It's no secret that parking lots carry hidden hazards. Law enforcement agencies nationwide have warned about different scams that occur outside of stores, and the news is filled with reports of retail theft, creating even more perilous situations in the parking lots. That's not to mention the more obvious dangers of dozens and dozens of cars navigating a small space.
As it turns out, these concerns aren't limited to shoppers: Walmart and Target employees say that they feel unsafe in their stores' parking lots. Read on to find out why employees are afraid, and what you can do to keep yourself safe. READ THIS NEXT: New Law Wants to Introduce Tipping at Walmart and Other Major Retailers. Employees are familiar with the dangers in store parking lots. Twelve anonymous Walmart and Target employees spoke with Insider about the more dangerous aspects of their jobs—and several said the parking lot is where they feel the most unsafe, fearing both violence and inattentive drivers. Employees were particularly concerned about unsafe drivers, with one Walmart associate noting that customers "turn the parking lot into their own personal race course." Taking matters into their own hands, a Target worker said he and a fellow employee counted the number of drivers who stopped at a stop sign near the store's front door, telling Insider that 40 percent "blew right through" it. To address safety concerns, a Target employee in Texas also told the outlet that workers who frequent the parking lot are required to wear reflective vests.
However, this isn't a foolproof plan, as the employee added that sometimes drivers still don't notice them due to distractions like texting. Best Life reached out to both Walmart and Target for comment, and will update the story upon hearing back. Police are also investigating recent violent crimes in parking lots. In just the last few weeks, there have been several reports of collisions and violence in parking lots, including the death of a 27-year-old Walmart employee in Denver, Colorado, who was killed when he was hit by a car last month.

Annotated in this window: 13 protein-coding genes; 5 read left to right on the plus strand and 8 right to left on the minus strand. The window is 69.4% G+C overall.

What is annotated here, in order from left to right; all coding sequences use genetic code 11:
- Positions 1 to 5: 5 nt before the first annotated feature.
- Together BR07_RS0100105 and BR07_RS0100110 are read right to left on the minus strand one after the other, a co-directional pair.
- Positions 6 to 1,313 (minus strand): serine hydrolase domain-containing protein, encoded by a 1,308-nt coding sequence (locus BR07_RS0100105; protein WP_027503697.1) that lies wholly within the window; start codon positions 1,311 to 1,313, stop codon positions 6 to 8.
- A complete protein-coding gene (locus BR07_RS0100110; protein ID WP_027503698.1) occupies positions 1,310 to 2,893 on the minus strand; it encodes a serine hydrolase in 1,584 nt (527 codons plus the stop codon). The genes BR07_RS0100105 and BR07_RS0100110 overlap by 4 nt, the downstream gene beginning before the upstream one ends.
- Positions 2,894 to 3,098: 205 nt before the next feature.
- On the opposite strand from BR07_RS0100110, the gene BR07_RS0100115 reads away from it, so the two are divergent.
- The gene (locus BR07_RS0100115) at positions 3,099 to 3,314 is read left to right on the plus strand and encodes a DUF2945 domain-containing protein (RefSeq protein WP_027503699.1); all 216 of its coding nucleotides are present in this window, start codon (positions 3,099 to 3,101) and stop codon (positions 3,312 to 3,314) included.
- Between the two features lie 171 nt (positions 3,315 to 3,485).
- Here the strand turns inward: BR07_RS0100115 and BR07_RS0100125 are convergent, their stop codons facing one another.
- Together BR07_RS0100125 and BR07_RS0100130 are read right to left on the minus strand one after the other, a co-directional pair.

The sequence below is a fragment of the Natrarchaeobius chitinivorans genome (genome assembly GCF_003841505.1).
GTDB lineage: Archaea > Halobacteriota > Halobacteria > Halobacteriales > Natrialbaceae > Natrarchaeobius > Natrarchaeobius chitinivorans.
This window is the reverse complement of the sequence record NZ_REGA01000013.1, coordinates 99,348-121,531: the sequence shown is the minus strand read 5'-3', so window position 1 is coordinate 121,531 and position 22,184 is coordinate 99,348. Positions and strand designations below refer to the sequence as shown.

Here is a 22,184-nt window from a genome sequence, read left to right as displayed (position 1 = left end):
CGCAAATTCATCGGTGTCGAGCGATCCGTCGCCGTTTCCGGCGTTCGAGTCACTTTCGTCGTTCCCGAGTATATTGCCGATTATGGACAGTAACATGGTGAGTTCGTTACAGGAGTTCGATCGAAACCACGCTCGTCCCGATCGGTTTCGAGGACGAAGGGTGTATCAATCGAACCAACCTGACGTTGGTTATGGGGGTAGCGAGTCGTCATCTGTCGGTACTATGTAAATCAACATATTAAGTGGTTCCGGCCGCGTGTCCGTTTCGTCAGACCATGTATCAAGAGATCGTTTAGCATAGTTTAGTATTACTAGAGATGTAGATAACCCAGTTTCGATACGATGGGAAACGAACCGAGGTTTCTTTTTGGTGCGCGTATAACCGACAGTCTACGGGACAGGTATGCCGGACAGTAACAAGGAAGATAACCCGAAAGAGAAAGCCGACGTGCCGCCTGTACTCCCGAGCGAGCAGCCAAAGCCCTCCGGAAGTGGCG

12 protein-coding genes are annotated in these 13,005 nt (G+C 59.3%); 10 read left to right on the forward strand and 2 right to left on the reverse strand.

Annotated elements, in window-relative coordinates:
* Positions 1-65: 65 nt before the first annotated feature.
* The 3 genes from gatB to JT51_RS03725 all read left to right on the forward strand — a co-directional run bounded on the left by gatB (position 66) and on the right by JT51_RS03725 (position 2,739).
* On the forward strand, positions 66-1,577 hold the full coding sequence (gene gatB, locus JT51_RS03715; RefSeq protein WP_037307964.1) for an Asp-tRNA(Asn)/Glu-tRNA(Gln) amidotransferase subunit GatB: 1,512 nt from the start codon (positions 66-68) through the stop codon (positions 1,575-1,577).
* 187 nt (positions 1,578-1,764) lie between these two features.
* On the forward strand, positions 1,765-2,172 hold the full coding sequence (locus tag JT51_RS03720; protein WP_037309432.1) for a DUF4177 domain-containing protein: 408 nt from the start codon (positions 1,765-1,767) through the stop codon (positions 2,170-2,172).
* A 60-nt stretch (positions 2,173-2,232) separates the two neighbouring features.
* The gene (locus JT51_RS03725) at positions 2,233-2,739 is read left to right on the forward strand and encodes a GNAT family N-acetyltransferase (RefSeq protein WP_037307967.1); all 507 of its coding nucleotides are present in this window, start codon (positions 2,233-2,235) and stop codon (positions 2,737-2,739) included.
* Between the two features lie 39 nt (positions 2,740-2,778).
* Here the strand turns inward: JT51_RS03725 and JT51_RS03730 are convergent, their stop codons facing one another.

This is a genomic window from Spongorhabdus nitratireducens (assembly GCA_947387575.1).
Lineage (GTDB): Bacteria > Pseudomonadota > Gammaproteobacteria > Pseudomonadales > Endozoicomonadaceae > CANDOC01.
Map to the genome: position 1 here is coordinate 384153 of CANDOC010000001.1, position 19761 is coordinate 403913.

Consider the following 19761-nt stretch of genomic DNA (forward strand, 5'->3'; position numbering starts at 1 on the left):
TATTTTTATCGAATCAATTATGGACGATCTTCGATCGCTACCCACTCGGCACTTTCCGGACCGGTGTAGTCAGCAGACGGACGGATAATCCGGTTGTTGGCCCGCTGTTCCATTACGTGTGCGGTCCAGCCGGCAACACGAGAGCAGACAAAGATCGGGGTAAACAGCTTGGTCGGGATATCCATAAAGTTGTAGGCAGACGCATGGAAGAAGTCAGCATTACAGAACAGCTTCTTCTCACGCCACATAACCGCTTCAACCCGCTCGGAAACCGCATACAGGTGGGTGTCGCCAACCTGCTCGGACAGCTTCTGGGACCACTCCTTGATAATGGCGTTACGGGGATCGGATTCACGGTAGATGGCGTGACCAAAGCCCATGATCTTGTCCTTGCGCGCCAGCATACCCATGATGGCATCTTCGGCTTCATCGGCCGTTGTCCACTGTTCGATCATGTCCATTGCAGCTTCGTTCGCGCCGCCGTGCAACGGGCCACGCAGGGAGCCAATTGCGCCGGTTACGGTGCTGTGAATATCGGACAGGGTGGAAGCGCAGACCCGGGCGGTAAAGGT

According to Denver7, the victim was returning carts from the parking lot to the store when he was struck by an 83-year-old driver. Gun violence is also occurring in parking lots, including a deadly shooting at a Walmart in Hobbs, Texas, and a fight that ended with a man being shot in the neck at a Walmart in Oklahoma City, Oklahoma. Last month, a shooting in a Target parking lot in St.
Paul, Minnesota, left one dead, while another shooting was reported outside another Target in Montgomery, Alabama, though the latter didn't result in any injuries. But the violence isn't limited to the two big-box retailers. Another fatal shooting occurred at a shopping center in Lake Park, Florida, on May 17.
That same day, a brawl erupted outside a Wegmans in Chesterfield, Missouri, following a fender bender. An injured man died the following evening, NBC-affiliate KSDKreported. "It's scary and it's the kind of thing that you hate to see happening," shopper Tommie Harsley told KSDK of the incident at Wegmans. RELATED: For more up-to-date information, sign up for our daily newsletter. The numbers speak for themselves. While Walmart and Target employees may fear their own parking lots, data shows that there are dangers lurking in parking lots nationwide.ae0fcc31ae342fd3a1346ebb1f342fcb In the first quarter of 2022 alone, 80 people were killed in parking lots across America, according to data from D&D Daily, a news site for retail loss prevention, asset protection, and IT security professionals. That number is up from the same time in 2021, when 65 were killed in parking lots, and 2020, when 35 lost their lives. Be proactive in the parking lot. There are a few precautions that you can take when walking through a parking lot, whether you're on your way to work or running in to shop.
In any parking lot or garage, you should be aware of your surroundings, according to recommendations from in-vehicle security company OnStar. If you're shopping during the early morning hours or at night, try to say in well-lit areas, and always use crosswalks and walkways. Once you're safely inside your vehicle, OnStar also says you shouldn't linger before leaving.